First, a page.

Scientific editors, also referred to as ‘gatekeepers of science,’ aspire to ensure unbiased and accurate reporting of science. Editorial independence, which entails bestowing accomplish responsibility for the content a journal publishes without the interference of the publishing company, is therefore one of the cornerstones of academic publishing. Journals with a good reputation believe in practising editorial freedom of judgment.
However, a successful open access publishing company Frontiers that possesses over 50 journals and employs over 50,000 academic editors has stirred a controversy over editorial independence. 31 editors of two of its journals have accused the company of denying them editorial independence and running the company for financial gains. They raised this issue formally in a 13-page Manifesto of Editorial Independence. In turn, the company has sacked all of these editors for putting “the publication of papers on hold and cut off communication with the publisher until their requests were met.”
Frontiers is based in Lausanne, Switzerland, and is possessed by husband-and-wife duo Henry and Kamila Markram, who are both neuroscientists at the Swiss Federal Institute of Technology, Lausanne. The company launched the journals Frontiers in Medicine and Frontiers in Cardiovascular Medicine a year ago. Soon after the launch, the editors of these journals allegedly faced interference from the company staff. A former editor-in-chief of Frontiers in Medicine and chief editor of its Infectious Diseases section, Jos van der Meer, remarked that the company would override editorial decisions or switch editors on manuscripts to escalate the tempo of review.
One of the primary concerns in the manifesto submitted by the former editors is the role of “associate editors” who have the power of overruling the decisions of editors-in-chief. They also find it disconcerting that authors are permitted to choose an associate editor. According to them, this violates the standards observed by journals internationally. Moreover, the editors add that they do not agree with some of the journal’s practices such as inviting authors to write a commentary without the skill of editors and the publishing of a series of special issues called Frontiers Research Topics that was compiled by “guest” editors. Matthias Barton of the University of Zurich in Switzerland, the former editor-in-chief of both journals, says, “The entire system is designed to publish as many papers as possible.”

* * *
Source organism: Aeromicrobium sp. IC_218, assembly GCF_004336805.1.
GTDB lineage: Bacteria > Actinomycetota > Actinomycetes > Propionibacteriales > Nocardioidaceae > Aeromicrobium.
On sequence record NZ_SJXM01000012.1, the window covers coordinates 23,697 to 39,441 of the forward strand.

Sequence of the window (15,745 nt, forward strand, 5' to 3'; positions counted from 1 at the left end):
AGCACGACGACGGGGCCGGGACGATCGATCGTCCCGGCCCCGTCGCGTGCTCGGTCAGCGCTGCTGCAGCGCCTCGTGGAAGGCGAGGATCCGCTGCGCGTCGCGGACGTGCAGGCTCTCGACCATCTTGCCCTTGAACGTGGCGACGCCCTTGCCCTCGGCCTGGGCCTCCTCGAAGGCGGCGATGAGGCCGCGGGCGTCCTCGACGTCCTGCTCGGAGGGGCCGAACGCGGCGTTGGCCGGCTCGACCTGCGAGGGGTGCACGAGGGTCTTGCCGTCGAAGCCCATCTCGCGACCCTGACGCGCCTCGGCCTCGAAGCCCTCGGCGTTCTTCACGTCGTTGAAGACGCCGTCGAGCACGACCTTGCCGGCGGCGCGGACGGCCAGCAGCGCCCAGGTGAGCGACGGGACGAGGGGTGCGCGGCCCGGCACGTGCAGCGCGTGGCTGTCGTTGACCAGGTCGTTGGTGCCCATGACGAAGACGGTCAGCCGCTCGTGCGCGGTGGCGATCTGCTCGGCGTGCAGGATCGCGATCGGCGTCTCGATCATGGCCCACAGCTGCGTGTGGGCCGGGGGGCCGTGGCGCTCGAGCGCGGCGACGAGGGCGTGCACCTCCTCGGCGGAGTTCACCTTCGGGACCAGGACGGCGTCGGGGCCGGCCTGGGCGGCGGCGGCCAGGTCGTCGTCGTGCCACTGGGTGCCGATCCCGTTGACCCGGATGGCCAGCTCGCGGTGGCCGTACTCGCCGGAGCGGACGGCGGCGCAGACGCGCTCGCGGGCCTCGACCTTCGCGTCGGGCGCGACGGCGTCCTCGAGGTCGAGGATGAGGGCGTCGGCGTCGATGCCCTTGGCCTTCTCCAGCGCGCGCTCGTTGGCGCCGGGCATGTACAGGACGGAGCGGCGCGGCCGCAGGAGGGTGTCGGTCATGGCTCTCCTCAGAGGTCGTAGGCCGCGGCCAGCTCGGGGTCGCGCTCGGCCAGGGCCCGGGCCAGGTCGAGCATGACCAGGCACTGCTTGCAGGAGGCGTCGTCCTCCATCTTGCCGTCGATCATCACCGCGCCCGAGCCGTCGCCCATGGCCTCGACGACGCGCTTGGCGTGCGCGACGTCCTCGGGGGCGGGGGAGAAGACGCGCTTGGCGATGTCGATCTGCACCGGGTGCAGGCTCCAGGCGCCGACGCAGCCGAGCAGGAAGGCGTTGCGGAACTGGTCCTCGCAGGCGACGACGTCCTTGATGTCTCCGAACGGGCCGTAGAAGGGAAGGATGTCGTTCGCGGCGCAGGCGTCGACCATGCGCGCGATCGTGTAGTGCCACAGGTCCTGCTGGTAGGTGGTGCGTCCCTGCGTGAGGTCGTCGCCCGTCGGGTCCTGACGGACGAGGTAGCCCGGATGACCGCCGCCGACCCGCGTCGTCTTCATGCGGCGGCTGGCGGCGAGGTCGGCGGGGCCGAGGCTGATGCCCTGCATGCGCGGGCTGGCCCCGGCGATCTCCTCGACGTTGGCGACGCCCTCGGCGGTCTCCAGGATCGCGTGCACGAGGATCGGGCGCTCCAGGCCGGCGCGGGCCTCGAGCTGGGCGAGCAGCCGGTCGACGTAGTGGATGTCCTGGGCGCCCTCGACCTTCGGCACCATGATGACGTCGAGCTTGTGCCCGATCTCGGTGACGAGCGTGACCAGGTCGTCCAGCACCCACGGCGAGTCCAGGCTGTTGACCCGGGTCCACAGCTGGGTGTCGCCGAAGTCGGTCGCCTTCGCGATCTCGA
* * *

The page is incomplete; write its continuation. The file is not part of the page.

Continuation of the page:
On May 7, Frontiers published a post on their blog defending the company’s editorial standards and the decision of sacking the editors. The post states “Frontiers has perhaps the cleanest division inbetween the decision makers of the content (the outer academic editors) and the drivers of the publishing business (Frontiers staff) among modern medical journals” and justifies the role of associate editors citing the necessity to “distribute editorial decision-making authority across the entire editorial board.” The post mentions that the company will report this incident to the three organizations that publish ethical guidelines: ICMJE, WAME, and COPE.
This issue is likely to attract more attention from media and academia, and generate more discussions about the importance and ethics of practising editorial independence.